Leapfrogging Inequality Strategies for Transformed Rural Education
A School District Case, Ghana
This case study of a Ghanaian rural school district uses a community-based participatory action research to engage with municipal officials, a rural community, and its local school participants to co-design culturally sustainable education strategies. The study triangulated community meeting discussion, interviews, field notes and document analysis to elicit grassroots policy approaches and community cultural capital driving rural education success. The study identified a strong correlation between community participation, educational improvement and reduction in inequality and poverty. The study found that policy interventions that remove financial and geographical barriers to education access, elicit community participation and improve rural livelihoods were effective strategies for improving education outcomes for Ghanaian rural communities. The study identified rich rural cultural capital facilitating education improvement which evident that the problem of rural education has more to do with marginalisation than being rural. The study argues that valuing rural spaces by thinking spatially and innovatively offers new possibilities to transform rural education. Therefore, rural education must be pursued as collective social good or socio-cultural process, entailing an endless interchange of shared aspirations, resources, and cultural capital for mutual survival. This approach must be ground-up, fuelled by community participation, decolonisation, culturally responsivity in designing and recovering contextually appropriate universal education and integrated development model for Ghana and Africa.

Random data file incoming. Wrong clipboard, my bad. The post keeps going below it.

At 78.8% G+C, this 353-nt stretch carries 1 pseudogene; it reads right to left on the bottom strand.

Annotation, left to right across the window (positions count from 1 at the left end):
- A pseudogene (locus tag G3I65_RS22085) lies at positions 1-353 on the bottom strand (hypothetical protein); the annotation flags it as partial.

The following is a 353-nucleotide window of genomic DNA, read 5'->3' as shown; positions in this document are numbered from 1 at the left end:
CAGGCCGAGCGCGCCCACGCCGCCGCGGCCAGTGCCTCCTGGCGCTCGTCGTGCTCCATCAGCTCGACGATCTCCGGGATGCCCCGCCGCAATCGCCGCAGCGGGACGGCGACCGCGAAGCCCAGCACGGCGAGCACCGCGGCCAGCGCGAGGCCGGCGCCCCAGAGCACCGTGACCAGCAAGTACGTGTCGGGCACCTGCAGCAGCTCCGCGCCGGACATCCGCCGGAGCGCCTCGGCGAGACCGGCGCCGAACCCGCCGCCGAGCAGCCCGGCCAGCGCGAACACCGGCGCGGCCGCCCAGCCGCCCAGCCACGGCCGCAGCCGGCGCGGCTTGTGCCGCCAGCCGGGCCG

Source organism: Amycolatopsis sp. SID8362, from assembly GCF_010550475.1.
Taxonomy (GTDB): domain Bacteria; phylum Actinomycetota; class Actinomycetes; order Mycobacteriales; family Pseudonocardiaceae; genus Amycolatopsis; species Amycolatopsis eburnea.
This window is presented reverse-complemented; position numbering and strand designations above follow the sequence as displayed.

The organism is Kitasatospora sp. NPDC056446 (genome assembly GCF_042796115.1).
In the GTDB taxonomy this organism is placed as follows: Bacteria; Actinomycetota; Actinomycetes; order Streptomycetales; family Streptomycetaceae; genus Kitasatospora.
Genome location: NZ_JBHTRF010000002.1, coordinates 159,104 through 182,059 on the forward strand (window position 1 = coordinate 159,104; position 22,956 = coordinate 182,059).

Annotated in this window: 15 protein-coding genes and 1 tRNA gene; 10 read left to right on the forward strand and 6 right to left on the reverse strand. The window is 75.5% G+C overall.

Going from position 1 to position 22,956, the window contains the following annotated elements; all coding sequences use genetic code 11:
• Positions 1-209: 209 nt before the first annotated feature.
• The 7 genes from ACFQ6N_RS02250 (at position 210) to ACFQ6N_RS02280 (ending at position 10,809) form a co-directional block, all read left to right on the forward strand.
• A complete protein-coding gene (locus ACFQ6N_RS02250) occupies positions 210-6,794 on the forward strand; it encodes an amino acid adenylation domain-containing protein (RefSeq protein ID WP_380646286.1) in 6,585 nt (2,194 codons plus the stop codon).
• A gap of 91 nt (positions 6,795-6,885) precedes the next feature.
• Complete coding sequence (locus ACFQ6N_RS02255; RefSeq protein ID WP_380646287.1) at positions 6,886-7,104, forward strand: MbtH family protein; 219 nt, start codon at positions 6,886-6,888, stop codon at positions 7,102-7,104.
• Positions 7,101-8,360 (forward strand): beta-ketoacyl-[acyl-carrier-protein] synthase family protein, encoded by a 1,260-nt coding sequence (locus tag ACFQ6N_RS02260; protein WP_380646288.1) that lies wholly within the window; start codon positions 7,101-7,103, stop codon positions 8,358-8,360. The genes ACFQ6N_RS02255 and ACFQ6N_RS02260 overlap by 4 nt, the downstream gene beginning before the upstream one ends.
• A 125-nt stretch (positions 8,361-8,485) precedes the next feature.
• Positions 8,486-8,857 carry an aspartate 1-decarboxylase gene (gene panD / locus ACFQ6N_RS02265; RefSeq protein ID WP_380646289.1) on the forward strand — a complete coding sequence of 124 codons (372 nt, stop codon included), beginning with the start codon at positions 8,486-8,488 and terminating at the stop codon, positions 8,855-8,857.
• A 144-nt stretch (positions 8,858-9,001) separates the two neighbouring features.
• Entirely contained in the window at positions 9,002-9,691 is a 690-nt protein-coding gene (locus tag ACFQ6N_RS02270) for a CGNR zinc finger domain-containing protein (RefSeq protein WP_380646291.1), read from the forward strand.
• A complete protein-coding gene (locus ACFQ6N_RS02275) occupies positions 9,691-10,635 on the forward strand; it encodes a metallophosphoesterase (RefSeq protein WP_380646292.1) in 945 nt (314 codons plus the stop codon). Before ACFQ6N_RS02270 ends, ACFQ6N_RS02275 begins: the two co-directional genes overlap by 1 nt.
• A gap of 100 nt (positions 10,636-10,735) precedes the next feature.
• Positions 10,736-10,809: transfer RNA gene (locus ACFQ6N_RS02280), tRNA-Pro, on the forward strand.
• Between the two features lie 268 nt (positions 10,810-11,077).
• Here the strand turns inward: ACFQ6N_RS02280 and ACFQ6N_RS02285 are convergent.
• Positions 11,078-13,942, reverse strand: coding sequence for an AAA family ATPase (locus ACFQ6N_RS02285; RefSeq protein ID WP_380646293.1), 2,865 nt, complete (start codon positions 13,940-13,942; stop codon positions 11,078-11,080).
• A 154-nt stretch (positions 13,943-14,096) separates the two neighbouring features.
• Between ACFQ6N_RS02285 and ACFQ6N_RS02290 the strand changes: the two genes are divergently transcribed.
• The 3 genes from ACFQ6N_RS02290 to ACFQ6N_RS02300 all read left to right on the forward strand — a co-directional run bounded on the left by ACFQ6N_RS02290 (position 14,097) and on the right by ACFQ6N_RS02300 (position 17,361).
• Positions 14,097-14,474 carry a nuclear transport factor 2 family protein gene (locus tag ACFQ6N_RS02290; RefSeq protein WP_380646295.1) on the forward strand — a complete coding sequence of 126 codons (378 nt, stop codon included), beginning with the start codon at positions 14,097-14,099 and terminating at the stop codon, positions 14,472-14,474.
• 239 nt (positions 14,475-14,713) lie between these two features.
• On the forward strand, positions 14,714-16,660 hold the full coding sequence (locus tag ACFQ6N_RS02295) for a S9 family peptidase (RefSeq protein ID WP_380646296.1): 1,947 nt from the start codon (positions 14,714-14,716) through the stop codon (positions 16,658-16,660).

How to Cite
Copyright (c) 2022 Moses Ackah Anlimachie; Cynthia Avoada; Thomas Amoako-Mensah
This work is licensed under a Creative Commons Attribution 4.0 International License.
Manuscripts submitted for publication should not have been published or submitted for publication elsewhere. It is the responsibility of authors to secure release of any copyright materials included in their manuscripts, and to provide written evidence of this to the editors. If accepted and published, papers become the copyright of the Australian and International Journal of Rural Education.
Papers are accepted on the understanding that they are subject to editorial revision. The Editorial Committee cannot guarantee that all contributions will be published nor give definite dates of publication. However, contributors will be advised if their papers are not accepted or if there will be a long publication delay.